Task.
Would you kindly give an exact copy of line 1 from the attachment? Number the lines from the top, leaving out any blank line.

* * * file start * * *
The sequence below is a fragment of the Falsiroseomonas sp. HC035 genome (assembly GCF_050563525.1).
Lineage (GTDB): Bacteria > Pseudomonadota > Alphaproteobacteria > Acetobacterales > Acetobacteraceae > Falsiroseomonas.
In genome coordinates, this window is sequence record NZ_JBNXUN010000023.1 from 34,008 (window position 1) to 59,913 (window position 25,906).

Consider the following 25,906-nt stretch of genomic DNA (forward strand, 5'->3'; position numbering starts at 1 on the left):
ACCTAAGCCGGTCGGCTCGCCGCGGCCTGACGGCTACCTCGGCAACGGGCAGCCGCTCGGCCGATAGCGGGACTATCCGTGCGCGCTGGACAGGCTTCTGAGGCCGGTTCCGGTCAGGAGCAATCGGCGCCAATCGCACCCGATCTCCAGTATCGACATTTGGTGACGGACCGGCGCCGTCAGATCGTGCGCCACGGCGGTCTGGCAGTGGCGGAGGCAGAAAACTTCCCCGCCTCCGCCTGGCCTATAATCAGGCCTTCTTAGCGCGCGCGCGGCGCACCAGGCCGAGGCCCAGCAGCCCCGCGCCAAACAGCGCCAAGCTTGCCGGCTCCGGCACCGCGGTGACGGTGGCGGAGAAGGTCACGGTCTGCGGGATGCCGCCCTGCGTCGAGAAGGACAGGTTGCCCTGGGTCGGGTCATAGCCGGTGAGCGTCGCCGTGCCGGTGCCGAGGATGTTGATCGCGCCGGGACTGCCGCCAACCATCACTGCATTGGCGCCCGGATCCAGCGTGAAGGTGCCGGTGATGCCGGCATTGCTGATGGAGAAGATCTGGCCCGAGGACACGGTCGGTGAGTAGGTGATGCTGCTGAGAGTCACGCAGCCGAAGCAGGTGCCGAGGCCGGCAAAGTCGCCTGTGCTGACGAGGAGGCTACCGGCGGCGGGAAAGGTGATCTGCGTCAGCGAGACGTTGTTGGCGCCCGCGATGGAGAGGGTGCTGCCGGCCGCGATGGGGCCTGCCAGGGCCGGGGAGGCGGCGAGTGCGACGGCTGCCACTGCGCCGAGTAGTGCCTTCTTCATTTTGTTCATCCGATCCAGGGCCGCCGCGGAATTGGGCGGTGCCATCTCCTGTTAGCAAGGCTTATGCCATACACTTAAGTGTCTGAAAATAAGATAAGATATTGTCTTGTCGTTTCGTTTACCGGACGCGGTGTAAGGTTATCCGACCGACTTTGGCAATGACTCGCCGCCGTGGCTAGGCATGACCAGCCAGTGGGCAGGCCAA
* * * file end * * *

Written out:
The sequence below is a fragment of the Falsiroseomonas sp. HC035 genome (assembly GCF_050563525.1).